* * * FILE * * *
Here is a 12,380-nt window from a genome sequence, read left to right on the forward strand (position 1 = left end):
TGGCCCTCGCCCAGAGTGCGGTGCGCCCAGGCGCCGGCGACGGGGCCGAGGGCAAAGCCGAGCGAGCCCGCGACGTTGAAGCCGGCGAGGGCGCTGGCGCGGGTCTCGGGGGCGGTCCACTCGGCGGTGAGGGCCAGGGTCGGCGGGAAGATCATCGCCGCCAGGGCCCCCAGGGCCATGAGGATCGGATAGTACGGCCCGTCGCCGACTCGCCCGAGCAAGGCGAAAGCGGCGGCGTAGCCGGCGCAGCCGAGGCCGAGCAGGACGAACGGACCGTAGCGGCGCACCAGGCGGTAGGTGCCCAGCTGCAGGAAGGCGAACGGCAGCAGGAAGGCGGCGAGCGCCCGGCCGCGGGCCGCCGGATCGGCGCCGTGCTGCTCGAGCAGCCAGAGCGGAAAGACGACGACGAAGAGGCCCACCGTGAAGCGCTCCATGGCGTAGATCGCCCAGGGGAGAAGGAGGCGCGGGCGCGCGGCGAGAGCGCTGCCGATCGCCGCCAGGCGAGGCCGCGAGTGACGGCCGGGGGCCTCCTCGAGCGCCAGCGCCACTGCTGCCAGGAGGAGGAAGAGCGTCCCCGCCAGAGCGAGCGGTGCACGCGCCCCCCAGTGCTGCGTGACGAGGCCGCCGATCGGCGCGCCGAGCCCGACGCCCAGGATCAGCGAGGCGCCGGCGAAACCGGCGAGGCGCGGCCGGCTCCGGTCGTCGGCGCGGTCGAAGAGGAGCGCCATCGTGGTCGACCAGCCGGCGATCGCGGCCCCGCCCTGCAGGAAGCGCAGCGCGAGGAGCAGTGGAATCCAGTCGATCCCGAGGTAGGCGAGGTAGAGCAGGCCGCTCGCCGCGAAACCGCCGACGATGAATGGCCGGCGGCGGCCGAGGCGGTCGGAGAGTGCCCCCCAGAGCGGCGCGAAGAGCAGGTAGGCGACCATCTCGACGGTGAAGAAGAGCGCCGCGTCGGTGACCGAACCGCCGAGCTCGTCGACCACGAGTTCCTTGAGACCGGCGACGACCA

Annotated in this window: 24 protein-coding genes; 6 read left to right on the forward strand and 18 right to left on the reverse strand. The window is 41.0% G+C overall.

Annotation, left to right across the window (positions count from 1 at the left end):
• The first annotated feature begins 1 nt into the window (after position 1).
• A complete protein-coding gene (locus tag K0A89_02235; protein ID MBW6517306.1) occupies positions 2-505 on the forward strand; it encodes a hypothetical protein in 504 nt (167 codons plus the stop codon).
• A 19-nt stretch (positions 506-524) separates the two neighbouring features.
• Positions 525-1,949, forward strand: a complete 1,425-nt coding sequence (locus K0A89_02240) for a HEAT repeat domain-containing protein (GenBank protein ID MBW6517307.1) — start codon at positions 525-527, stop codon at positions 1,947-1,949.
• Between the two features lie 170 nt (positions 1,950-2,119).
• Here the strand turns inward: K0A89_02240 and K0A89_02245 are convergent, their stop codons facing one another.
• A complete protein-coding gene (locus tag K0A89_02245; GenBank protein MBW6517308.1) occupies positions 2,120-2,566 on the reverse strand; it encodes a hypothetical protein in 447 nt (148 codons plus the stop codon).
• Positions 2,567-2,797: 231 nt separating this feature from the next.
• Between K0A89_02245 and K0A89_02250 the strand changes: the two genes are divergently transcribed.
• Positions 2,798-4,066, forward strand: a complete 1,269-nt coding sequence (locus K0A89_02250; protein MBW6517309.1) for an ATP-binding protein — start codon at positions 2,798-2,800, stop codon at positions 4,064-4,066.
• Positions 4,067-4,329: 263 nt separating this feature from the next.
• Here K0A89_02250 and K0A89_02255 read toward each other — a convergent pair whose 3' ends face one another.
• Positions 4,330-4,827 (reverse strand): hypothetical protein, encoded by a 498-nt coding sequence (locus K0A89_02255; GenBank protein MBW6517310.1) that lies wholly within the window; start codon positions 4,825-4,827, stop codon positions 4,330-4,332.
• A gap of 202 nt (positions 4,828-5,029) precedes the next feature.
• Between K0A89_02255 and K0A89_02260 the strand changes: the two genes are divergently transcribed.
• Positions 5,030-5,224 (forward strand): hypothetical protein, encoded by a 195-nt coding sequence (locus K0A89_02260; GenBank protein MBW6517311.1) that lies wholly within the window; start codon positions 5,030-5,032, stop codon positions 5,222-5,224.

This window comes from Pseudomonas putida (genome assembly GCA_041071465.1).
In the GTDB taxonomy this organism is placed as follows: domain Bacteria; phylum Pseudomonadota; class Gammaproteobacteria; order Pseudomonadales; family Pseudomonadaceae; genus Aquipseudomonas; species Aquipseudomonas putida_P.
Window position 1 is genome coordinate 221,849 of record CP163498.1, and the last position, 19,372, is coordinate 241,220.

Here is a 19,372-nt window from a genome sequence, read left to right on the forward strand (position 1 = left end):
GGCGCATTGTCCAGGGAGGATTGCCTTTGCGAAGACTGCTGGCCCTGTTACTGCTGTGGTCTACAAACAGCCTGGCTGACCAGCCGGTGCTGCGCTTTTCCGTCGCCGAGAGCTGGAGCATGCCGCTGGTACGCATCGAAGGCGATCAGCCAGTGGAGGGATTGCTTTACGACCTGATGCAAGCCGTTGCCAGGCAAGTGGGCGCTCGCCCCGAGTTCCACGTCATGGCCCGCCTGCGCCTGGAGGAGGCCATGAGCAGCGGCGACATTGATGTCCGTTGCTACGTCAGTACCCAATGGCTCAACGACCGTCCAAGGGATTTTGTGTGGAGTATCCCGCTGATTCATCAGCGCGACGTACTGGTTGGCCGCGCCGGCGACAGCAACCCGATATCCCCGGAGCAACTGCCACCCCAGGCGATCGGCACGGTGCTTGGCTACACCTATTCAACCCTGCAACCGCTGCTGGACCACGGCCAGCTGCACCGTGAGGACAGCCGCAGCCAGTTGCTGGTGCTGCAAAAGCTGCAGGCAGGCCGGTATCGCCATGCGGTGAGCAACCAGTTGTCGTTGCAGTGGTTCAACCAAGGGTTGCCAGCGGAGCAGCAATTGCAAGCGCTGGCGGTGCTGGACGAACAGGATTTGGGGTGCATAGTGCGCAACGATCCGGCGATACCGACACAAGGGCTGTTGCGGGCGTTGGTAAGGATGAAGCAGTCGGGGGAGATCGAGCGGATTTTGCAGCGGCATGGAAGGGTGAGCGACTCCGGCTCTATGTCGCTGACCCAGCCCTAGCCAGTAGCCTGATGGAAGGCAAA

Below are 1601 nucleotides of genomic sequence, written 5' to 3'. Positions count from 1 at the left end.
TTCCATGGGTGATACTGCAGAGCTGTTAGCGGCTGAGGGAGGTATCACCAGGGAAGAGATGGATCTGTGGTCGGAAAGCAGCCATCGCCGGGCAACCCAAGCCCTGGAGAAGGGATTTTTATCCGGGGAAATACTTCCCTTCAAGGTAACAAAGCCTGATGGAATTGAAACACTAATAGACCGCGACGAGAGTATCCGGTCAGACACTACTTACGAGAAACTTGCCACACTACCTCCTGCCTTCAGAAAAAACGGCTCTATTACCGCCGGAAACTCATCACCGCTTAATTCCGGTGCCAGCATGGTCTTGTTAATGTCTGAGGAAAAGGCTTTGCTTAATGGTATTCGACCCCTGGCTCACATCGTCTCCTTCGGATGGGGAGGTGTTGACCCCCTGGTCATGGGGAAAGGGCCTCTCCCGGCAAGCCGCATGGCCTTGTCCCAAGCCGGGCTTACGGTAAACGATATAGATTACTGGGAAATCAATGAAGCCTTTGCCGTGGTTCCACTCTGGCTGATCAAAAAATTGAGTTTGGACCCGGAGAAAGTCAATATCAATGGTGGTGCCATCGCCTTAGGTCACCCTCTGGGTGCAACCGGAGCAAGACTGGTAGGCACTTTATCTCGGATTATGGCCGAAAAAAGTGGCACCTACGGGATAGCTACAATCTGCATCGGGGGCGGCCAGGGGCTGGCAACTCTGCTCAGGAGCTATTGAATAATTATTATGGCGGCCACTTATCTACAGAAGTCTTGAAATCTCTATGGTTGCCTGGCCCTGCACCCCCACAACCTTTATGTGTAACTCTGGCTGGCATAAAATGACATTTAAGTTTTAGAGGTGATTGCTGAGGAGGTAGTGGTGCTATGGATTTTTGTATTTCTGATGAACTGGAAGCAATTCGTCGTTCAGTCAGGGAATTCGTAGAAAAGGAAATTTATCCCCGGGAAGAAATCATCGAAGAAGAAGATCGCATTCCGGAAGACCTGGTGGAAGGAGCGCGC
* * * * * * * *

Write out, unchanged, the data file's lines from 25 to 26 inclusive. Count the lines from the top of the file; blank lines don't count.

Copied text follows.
GGCGCATTGTCCAGGGAGGATTGCCTTTGCGAAGACTGCTGGCCCTGTTACTGCTGTGGTCTACAAACAGCCTGGCTGACCAGCCGGTGCTGCGCTTTTCCGTCGCCGAGAGCTGGAGCATGCCGCTGGTACGCATCGAAGGCGATCAGCCAGTGGAGGGATTGCTTTACGACCTGATGCAAGCCGTTGCCAGGCAAGTGGGCGCTCGCCCCGAGTTCCACGTCATGGCCCGCCTGCGCCTGGAGGAGGCCATGAGCAGCGGCGACATTGATGTCCGTTGCTACGTCAGTACCCAATGGCTCAACGACCGTCCAAGGGATTTTGTGTGGAGTATCCCGCTGATTCATCAGCGCGACGTACTGGTTGGCCGCGCCGGCGACAGCAACCCGATATCCCCGGAGCAACTGCCACCCCAGGCGATCGGCACGGTGCTTGGCTACACCTATTCAACCCTGCAACCGCTGCTGGACCACGGCCAGCTGCACCGTGAGGACAGCCGCAGCCAGTTGCTGGTGCTGCAAAAGCTGCAGGCAGGCCGGTATCGCCATGCGGTGAGCAACCAGTTGTCGTTGCAGTGGTTCAACCAAGGGTTGCCAGCGGAGCAGCAATTGCAAGCGCTGGCGGTGCTGGACGAACAGGATTTGGGGTGCATAGTGCGCAACGATCCGGCGATACCGACACAAGGGCTGTTGCGGGCGTTGGTAAGGATGAAGCAGTCGGGGGAGATCGAGCGGATTTTGCAGCGGCATGGAAGGGTGAGCGACTCCGGCTCTATGTCGCTGACCCAGCCCTAGCCAGTAGCCTGATGGAAGGCAAA

Below are 1601 nucleotides of genomic sequence, written 5' to 3'. Positions count from 1 at the left end.